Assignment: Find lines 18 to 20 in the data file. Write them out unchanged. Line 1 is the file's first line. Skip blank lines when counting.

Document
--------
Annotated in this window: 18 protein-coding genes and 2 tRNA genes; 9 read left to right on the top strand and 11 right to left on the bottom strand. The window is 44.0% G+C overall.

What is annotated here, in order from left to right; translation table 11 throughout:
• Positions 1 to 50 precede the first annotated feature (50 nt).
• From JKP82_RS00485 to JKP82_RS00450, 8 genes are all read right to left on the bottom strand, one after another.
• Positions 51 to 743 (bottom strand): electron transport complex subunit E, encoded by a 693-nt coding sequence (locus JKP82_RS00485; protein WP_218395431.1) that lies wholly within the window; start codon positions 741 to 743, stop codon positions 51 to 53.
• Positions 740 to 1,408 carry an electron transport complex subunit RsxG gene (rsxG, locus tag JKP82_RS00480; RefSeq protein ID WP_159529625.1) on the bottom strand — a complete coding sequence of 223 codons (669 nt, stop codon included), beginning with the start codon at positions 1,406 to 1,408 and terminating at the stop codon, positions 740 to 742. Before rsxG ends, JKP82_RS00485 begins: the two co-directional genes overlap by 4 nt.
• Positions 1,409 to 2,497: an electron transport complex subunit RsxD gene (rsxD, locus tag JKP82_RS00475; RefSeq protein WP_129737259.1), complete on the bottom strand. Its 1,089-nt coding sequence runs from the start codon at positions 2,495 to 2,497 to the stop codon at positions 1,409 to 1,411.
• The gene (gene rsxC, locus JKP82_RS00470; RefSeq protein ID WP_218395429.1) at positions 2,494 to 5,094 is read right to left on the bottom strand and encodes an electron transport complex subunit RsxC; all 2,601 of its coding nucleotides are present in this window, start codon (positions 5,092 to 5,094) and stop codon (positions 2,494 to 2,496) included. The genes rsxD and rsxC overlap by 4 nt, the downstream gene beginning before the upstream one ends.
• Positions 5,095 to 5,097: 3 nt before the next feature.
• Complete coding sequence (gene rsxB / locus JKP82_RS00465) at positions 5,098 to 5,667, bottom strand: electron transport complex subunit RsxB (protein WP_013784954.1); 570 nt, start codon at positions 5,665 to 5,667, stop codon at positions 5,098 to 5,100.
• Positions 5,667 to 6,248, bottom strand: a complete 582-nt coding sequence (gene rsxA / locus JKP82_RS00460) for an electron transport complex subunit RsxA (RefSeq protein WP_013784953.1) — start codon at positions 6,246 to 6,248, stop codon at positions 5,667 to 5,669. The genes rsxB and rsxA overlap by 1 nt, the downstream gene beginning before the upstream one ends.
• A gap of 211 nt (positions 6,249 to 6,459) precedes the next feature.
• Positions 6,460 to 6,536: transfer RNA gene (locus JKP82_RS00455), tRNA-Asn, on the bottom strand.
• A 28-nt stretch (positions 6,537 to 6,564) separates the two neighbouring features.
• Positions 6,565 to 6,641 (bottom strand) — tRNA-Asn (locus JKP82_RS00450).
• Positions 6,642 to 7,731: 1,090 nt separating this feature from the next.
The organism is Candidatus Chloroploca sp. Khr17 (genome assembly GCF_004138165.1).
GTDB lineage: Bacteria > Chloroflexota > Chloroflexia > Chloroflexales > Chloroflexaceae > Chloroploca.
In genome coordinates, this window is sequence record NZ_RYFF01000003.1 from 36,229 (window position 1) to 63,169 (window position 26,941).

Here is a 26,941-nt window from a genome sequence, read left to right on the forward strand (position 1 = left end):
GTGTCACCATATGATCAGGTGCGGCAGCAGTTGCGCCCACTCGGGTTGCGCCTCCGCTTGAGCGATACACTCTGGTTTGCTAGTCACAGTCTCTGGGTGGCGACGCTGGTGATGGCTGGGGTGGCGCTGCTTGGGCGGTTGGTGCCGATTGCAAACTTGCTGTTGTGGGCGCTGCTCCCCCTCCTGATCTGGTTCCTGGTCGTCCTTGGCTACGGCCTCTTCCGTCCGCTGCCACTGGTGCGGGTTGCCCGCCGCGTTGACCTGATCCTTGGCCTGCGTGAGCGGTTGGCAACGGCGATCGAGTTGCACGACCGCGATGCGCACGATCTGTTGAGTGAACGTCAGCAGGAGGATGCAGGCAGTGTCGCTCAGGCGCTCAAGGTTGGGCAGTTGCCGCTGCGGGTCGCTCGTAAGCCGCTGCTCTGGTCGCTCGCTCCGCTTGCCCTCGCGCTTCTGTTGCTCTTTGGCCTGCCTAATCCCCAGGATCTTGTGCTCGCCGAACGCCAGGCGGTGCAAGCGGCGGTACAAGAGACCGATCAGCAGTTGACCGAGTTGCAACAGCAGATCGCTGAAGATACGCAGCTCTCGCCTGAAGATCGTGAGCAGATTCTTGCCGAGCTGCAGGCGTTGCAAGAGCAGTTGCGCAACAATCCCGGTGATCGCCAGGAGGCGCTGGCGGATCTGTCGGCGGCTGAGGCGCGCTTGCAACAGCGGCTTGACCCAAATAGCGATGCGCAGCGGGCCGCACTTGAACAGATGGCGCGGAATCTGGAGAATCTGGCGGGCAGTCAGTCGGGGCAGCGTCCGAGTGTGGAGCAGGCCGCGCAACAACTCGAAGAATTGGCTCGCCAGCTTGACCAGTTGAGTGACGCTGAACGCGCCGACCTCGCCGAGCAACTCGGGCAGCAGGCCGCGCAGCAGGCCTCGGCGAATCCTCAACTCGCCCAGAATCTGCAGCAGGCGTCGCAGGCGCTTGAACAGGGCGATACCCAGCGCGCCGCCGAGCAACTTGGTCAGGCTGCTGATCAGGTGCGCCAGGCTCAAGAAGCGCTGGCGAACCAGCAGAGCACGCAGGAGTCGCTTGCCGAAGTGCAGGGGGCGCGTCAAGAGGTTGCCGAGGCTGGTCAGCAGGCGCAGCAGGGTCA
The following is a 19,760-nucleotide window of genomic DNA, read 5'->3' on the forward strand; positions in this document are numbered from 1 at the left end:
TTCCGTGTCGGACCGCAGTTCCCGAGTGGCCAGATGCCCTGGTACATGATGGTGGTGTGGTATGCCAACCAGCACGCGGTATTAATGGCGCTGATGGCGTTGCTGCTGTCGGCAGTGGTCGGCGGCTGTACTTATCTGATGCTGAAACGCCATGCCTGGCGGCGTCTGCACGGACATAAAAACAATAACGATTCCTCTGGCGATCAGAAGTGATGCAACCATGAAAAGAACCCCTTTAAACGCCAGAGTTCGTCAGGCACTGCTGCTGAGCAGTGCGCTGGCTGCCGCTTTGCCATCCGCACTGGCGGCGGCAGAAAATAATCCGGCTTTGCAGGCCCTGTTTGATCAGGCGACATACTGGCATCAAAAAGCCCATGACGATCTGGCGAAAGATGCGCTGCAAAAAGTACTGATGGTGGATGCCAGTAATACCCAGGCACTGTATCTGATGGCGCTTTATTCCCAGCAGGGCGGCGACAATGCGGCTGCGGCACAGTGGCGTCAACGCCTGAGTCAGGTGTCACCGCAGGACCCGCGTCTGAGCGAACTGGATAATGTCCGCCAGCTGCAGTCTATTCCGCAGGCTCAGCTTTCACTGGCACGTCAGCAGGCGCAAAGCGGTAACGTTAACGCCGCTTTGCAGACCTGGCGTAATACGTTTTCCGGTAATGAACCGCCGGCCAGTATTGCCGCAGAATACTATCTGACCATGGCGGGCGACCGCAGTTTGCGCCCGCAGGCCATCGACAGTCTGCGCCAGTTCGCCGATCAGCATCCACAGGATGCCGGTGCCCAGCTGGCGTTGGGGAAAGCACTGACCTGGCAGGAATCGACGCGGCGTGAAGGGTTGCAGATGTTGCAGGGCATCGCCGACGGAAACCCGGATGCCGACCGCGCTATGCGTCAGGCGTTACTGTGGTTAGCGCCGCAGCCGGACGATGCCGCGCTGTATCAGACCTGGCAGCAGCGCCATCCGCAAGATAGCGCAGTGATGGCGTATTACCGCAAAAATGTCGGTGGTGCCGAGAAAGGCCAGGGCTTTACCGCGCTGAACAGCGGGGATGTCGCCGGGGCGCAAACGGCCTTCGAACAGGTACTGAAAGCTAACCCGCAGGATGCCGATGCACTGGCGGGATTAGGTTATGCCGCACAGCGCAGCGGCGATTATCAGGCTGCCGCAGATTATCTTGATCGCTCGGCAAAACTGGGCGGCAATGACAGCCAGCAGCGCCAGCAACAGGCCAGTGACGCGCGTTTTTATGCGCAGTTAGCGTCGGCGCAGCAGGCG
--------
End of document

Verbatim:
GTDB lineage: Bacteria > Chloroflexota > Chloroflexia > Chloroflexales > Chloroflexaceae > Chloroploca.
In genome coordinates, this window is sequence record NZ_RYFF01000003.1 from 36,229 (window position 1) to 63,169 (window position 26,941).

Here is a 26,941-nt window from a genome sequence, read left to right on the forward strand (position 1 = left end):